We are standing this morning on holy ground: the place where Mary Aikenhead spent the last years of her life as an invalid – a woman whose vision, courage and practical common-sense gave birth to our Congregation and to our long and graced history of service of the poor, the weak and the vulnerable.Today we are celebrating the life of Sr. Joseph Helen, a woman who cherished that charism, serving those in need with fidelity and generosity, and who also spent the last years of her life here in the Hospice.


The readings this morning are both comforting and challenging.In the Gospel Jesus speaks of himself as the Way, the Truth and the Life.He invites us to put our hope and our trust in Him and in His promise to be with us, steadily and constantly as we try each day to walk his way, to speak his truth, to live his life.It is an apt description of the life and commitment of the woman whom we are remembering here.


In her 103 years of life, Sr. Joseph Helen lived through historical and global changes that are impossible for us to imagine.She experienced seismic shifts in Church and state.She witnessed wars and famines on a world scale.Through all of those yearsshe remained steadfastly faithful to the constant core of who she was as an RSC.She was born Dorothy Cunningham in Ballacolla in Portlaoise on 1st July 1908. She was an only girl, with one brother, and was much loved by all.Her childhood and youth reflected the calm ordinariness of children’s lives at that time.Following her degree studies she spent some months caring for her mother who was ill and then secured a job teaching in Mountjoy St. School in Dublin.Her father was not impressed!His comment on hearing of that place was:“It doesn’t sound like much of a job but you like working for the poor and you’ve always been good at it”.She remained there until she entered the Sisters of Charity on 5th October 1931.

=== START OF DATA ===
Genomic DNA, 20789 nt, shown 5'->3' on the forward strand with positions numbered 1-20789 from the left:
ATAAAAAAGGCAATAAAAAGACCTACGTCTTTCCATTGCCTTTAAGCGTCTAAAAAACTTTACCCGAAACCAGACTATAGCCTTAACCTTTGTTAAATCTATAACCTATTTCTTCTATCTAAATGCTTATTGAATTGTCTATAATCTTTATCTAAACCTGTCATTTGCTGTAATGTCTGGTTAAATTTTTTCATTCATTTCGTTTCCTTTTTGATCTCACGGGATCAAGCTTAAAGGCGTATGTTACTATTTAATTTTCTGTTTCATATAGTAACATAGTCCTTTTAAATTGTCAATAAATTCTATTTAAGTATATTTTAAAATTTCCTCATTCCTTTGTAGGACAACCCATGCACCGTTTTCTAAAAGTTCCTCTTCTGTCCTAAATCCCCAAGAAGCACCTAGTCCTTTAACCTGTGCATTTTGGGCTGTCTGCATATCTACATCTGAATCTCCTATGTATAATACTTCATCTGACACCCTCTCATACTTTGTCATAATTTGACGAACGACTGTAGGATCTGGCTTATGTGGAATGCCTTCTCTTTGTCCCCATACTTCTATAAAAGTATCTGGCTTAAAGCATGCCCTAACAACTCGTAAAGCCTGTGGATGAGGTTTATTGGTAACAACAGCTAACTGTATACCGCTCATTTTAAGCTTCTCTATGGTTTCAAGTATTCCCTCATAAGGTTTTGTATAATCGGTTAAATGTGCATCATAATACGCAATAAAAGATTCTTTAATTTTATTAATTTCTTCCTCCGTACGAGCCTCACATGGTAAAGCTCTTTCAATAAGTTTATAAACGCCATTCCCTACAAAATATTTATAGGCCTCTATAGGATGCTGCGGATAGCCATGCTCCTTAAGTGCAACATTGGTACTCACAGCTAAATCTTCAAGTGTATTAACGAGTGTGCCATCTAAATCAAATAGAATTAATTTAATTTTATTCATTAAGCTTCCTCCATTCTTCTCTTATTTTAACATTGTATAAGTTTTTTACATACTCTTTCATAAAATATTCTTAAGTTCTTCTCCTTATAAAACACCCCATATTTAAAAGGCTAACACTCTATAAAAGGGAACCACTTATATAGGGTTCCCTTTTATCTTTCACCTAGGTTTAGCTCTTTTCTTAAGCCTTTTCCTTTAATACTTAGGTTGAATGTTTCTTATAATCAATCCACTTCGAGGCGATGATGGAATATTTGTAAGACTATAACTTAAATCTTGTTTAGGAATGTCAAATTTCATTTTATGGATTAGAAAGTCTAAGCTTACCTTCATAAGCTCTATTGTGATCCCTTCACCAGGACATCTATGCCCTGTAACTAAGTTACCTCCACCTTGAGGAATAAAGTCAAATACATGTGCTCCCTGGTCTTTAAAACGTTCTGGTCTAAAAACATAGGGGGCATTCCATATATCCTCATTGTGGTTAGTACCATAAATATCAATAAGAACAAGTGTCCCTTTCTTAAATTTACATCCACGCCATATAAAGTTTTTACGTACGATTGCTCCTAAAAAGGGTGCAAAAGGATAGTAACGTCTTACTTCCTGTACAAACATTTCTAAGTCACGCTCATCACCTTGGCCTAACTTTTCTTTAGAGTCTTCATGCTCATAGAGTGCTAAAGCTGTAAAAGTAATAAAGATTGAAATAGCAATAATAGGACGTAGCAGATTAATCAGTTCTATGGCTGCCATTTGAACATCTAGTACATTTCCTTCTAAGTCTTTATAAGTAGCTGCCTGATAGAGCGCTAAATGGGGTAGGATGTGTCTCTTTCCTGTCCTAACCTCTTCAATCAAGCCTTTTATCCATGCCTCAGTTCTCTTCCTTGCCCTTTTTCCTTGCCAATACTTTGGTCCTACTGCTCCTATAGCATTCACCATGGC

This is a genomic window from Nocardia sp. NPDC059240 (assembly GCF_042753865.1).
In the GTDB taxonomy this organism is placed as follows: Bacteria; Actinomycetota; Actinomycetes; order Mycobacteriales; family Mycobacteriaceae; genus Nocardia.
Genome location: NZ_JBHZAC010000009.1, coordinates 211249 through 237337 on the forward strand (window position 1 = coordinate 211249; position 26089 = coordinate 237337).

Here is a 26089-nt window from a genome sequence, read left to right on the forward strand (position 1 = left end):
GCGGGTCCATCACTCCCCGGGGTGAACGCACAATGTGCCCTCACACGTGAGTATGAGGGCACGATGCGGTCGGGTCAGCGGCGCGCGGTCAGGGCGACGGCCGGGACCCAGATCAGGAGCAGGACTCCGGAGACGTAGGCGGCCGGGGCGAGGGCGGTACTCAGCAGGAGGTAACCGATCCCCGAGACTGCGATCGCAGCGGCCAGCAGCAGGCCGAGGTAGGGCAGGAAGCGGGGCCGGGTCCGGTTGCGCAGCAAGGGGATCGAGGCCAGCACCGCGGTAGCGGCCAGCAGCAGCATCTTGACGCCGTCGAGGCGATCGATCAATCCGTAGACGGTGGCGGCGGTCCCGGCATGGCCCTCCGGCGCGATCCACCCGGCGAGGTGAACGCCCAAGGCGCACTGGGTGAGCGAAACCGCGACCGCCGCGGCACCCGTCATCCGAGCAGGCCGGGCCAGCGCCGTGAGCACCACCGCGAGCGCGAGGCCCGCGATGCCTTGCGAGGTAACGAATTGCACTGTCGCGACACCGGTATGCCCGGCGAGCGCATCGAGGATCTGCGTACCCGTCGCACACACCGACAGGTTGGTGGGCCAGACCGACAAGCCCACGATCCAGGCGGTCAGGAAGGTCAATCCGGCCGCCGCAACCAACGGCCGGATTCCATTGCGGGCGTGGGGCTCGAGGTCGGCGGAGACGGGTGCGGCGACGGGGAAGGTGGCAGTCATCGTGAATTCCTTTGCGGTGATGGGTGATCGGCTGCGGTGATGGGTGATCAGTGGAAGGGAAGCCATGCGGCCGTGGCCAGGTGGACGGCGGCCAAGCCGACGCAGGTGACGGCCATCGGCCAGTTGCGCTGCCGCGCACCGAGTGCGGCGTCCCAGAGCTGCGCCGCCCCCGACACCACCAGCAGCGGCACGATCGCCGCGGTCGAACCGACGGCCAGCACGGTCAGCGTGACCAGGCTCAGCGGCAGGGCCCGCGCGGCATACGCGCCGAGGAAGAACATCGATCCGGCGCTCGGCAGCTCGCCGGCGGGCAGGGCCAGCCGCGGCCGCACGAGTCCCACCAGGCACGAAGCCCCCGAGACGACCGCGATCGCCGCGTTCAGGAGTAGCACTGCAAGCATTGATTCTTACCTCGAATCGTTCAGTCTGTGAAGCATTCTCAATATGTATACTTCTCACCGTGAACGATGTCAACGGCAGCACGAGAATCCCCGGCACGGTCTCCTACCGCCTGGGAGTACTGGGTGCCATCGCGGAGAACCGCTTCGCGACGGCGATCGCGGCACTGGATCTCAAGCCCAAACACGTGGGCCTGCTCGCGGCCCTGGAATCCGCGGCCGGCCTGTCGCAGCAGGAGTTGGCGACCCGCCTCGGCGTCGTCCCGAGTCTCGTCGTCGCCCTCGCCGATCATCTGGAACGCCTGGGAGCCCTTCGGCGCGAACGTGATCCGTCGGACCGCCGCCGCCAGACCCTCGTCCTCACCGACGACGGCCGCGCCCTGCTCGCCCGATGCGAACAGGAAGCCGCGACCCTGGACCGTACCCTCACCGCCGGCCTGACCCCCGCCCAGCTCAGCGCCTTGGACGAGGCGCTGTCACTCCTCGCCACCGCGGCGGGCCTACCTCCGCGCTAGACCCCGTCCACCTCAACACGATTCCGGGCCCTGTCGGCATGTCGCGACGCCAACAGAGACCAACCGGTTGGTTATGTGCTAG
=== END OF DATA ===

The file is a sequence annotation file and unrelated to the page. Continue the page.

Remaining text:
In the first reading we are told that God gives strength to the wearied; that those who hope in Yahweh will soar like eagles, run and no grow weary, walk and never tire.That was so true of J. Helen throughout her active life.She was missioned back to Mountjoy St. after her religious profession and taught there for 12 years.Following a year’s further study in Scotland, she went to teach in a Secondary Modern school inWalthamstow in England for a year.And then came the call to be one of our three founding Sisters of the Zambian Region, or Northern Rhodesia as it then was.


In 1948 they set sail, travelling for four weeks by boat – The Athlone Castle -rail, bus and lorry before arriving in Chisekesi Siding on a dark morning on 28th October 1948. Sr. Helen kept a diary of the journey which was printed for the 50th anniversary and which gives a fascinating insight into their journey and how they coped with, what was for them, such a strange and almost ‘alien’ environment.


One can only imagine the anticipation and anxiety, the challenge and the loneliness, the wonder and the doubts that marked that journey and her first months in Zambia.It was a place and people that she came to love and cherish.She committed herself to the education of girls and brought the gift of knowledge and freedom to countless women who still remember her with gratitude and appreciation.There are many past pupils with sad hearts in Zambia at the moment – their sadness at her passing tempered only by their gratitude that she is free from the debilities of her age.And that mourning is echoed this morning among our sisters there in the Region and here in this Chapel in the sisters who lived with her and shared her life for those 30 years.